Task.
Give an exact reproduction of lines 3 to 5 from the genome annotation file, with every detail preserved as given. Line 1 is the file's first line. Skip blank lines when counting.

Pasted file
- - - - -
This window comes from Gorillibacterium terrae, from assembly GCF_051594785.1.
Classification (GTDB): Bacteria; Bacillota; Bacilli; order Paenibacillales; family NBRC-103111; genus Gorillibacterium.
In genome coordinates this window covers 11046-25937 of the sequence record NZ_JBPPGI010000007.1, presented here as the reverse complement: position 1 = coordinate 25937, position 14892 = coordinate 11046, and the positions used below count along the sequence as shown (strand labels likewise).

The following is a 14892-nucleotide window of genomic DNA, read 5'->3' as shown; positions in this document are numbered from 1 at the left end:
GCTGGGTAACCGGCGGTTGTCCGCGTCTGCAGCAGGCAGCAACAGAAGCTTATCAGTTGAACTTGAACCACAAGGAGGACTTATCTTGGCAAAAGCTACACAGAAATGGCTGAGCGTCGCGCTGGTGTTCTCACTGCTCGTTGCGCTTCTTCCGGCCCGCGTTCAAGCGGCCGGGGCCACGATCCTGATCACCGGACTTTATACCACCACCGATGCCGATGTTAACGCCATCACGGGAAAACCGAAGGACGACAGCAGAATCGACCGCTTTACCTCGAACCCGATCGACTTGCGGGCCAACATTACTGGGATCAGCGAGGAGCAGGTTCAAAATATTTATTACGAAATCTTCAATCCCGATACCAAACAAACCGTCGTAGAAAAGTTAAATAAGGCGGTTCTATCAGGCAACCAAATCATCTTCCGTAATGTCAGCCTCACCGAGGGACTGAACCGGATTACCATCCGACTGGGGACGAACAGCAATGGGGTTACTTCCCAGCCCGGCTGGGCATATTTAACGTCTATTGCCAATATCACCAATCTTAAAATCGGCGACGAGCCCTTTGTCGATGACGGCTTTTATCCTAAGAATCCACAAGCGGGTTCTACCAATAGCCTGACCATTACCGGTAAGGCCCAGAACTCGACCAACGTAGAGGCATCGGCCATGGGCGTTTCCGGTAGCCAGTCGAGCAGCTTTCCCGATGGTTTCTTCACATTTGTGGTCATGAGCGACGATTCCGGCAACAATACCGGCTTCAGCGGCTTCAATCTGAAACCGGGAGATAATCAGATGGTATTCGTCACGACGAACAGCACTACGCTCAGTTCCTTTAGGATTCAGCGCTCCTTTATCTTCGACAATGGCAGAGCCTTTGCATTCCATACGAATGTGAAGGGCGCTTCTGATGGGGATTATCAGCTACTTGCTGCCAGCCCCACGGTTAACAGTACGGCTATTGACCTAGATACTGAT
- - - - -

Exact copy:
In genome coordinates this window covers 11046-25937 of the sequence record NZ_JBPPGI010000007.1, presented here as the reverse complement: position 1 = coordinate 25937, position 14892 = coordinate 11046, and the positions used below count along the sequence as shown (strand labels likewise).

The following is a 14892-nucleotide window of genomic DNA, read 5'->3' as shown; positions in this document are numbered from 1 at the left end:
GCTGGGTAACCGGCGGTTGTCCGCGTCTGCAGCAGGCAGCAACAGAAGCTTATCAGTTGAACTTGAACCACAAGGAGGACTTATCTTGGCAAAAGCTACACAGAAATGGCTGAGCGTCGCGCTGGTGTTCTCACTGCTCGTTGCGCTTCTTCCGGCCCGCGTTCAAGCGGCCGGGGCCACGATCCTGATCACCGGACTTTATACCACCACCGATGCCGATGTTAACGCCATCACGGGAAAACCGAAGGACGACAGCAGAATCGACCGCTTTACCTCGAACCCGATCGACTTGCGGGCCAACATTACTGGGATCAGCGAGGAGCAGGTTCAAAATATTTATTACGAAATCTTCAATCCCGATACCAAACAAACCGTCGTAGAAAAGTTAAATAAGGCGGTTCTATCAGGCAACCAAATCATCTTCCGTAATGTCAGCCTCACCGAGGGACTGAACCGGATTACCATCCGACTGGGGACGAACAGCAATGGGGTTACTTCCCAGCCCGGCTGGGCATATTTAACGTCTATTGCCAATATCACCAATCTTAAAATCGGCGACGAGCCCTTTGTCGATGACGGCTTTTATCCTAAGAATCCACAAGCGGGTTCTACCAATAGCCTGACCATTACCGGTAAGGCCCAGAACTCGACCAACGTAGAGGCATCGGCCATGGGCGTTTCCGGTAGCCAGTCGAGCAGCTTTCCCGATGGTTTCTTCACATTTGTGGTCATGAGCGACGATTCCGGCAACAATACCGGCTTCAGCGGCTTCAATCTGAAACCGGGAGATAATCAGATGGTATTCGTCACGACGAACAGCACTACGCTCAGTTCCTTTAGGATTCAGCGCTCCTTTATCTTCGACAATGGCAGAGCCTTTGCATTCCATACGAATGTGAAGGGCGCTTCTGATGGGGATTATCAGCTACTTGCTGCCAGCCCCACGGTTAACAGTACGGCTATTGACCTAGATACTGAT